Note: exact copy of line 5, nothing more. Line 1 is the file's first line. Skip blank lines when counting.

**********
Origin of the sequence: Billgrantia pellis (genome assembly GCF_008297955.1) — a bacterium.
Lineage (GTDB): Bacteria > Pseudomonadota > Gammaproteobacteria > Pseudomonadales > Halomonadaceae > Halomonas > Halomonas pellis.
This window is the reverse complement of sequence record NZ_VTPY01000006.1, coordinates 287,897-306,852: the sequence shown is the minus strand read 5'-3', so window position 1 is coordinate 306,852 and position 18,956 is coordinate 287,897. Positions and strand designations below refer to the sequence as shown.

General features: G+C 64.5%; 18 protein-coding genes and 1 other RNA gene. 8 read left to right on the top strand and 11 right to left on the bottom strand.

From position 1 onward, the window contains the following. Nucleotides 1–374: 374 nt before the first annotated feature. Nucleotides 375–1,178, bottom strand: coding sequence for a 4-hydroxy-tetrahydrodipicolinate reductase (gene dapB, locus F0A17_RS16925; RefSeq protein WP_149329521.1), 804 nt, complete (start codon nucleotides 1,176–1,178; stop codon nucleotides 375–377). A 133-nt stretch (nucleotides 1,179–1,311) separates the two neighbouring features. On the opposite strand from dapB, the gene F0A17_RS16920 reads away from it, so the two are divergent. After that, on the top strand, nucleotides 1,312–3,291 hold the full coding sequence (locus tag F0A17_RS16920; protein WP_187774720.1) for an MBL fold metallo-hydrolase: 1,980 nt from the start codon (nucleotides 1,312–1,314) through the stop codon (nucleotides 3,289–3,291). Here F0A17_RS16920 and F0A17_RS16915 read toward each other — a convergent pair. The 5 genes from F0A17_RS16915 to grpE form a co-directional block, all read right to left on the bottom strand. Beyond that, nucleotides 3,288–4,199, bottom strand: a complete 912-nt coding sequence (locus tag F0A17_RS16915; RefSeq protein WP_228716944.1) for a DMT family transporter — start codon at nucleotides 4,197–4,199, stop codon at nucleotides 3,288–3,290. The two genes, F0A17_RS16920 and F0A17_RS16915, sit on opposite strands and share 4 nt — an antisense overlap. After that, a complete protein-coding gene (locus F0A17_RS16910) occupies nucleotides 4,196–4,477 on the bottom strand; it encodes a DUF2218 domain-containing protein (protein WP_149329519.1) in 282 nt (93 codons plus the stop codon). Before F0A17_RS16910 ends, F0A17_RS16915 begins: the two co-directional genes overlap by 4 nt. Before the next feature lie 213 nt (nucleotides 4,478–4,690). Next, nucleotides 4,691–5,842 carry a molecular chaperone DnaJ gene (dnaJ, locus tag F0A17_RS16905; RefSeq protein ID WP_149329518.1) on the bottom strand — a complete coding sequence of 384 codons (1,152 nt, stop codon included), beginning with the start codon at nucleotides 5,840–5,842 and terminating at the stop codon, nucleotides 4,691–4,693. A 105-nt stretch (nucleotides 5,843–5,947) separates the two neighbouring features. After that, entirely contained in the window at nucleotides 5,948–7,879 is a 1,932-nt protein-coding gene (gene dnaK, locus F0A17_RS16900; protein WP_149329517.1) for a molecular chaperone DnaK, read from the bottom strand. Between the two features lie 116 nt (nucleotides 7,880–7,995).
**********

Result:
From position 1 onward, the window contains the following. Nucleotides 1–374: 374 nt before the first annotated feature. Nucleotides 375–1,178, bottom strand: coding sequence for a 4-hydroxy-tetrahydrodipicolinate reductase (gene dapB, locus F0A17_RS16925; RefSeq protein WP_149329521.1), 804 nt, complete (start codon nucleotides 1,176–1,178; stop codon nucleotides 375–377). A 133-nt stretch (nucleotides 1,179–1,311) separates the two neighbouring features. On the opposite strand from dapB, the gene F0A17_RS16920 reads away from it, so the two are divergent. After that, on the top strand, nucleotides 1,312–3,291 hold the full coding sequence (locus tag F0A17_RS16920; protein WP_187774720.1) for an MBL fold metallo-hydrolase: 1,980 nt from the start codon (nucleotides 1,312–1,314) through the stop codon (nucleotides 3,289–3,291). Here F0A17_RS16920 and F0A17_RS16915 read toward each other — a convergent pair. The 5 genes from F0A17_RS16915 to grpE form a co-directional block, all read right to left on the bottom strand. Beyond that, nucleotides 3,288–4,199, bottom strand: a complete 912-nt coding sequence (locus tag F0A17_RS16915; RefSeq protein WP_228716944.1) for a DMT family transporter — start codon at nucleotides 4,197–4,199, stop codon at nucleotides 3,288–3,290. The two genes, F0A17_RS16920 and F0A17_RS16915, sit on opposite strands and share 4 nt — an antisense overlap. After that, a complete protein-coding gene (locus F0A17_RS16910) occupies nucleotides 4,196–4,477 on the bottom strand; it encodes a DUF2218 domain-containing protein (protein WP_149329519.1) in 282 nt (93 codons plus the stop codon). Before F0A17_RS16910 ends, F0A17_RS16915 begins: the two co-directional genes overlap by 4 nt. Before the next feature lie 213 nt (nucleotides 4,478–4,690). Next, nucleotides 4,691–5,842 carry a molecular chaperone DnaJ gene (dnaJ, locus tag F0A17_RS16905; RefSeq protein ID WP_149329518.1) on the bottom strand — a complete coding sequence of 384 codons (1,152 nt, stop codon included), beginning with the start codon at nucleotides 5,840–5,842 and terminating at the stop codon, nucleotides 4,691–4,693. A 105-nt stretch (nucleotides 5,843–5,947) separates the two neighbouring features. After that, entirely contained in the window at nucleotides 5,948–7,879 is a 1,932-nt protein-coding gene (gene dnaK, locus F0A17_RS16900; protein WP_149329517.1) for a molecular chaperone DnaK, read from the bottom strand. Between the two features lie 116 nt (nucleotides 7,880–7,995).